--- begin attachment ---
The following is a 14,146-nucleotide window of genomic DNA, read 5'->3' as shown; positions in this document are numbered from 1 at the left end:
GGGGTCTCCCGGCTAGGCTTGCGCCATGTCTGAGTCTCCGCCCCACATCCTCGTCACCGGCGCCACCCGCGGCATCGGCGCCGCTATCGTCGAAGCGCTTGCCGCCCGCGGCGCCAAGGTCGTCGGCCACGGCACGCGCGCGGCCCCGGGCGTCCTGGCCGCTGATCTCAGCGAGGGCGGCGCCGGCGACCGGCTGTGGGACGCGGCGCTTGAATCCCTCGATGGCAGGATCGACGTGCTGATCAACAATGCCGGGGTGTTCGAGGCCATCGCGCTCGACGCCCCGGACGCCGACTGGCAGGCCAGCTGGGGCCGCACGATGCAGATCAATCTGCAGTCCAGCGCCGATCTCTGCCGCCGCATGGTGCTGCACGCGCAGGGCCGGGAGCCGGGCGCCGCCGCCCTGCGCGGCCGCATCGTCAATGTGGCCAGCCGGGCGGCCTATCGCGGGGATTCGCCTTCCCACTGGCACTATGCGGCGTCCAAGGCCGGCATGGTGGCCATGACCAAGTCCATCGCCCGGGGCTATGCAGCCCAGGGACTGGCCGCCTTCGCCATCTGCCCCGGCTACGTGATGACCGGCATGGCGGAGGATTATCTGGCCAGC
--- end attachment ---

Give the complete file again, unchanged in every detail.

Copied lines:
The following is a 14,146-nucleotide window of genomic DNA, read 5'->3' as shown; positions in this document are numbered from 1 at the left end:
GGGGTCTCCCGGCTAGGCTTGCGCCATGTCTGAGTCTCCGCCCCACATCCTCGTCACCGGCGCCACCCGCGGCATCGGCGCCGCTATCGTCGAAGCGCTTGCCGCCCGCGGCGCCAAGGTCGTCGGCCACGGCACGCGCGCGGCCCCGGGCGTCCTGGCCGCTGATCTCAGCGAGGGCGGCGCCGGCGACCGGCTGTGGGACGCGGCGCTTGAATCCCTCGATGGCAGGATCGACGTGCTGATCAACAATGCCGGGGTGTTCGAGGCCATCGCGCTCGACGCCCCGGACGCCGACTGGCAGGCCAGCTGGGGCCGCACGATGCAGATCAATCTGCAGTCCAGCGCCGATCTCTGCCGCCGCATGGTGCTGCACGCGCAGGGCCGGGAGCCGGGCGCCGCCGCCCTGCGCGGCCGCATCGTCAATGTGGCCAGCCGGGCGGCCTATCGCGGGGATTCGCCTTCCCACTGGCACTATGCGGCGTCCAAGGCCGGCATGGTGGCCATGACCAAGTCCATCGCCCGGGGCTATGCAGCCCAGGGACTGGCCGCCTTCGCCATCTGCCCCGGCTACGTGATGACCGGCATGGCGGAGGATTATCTGGCCAGC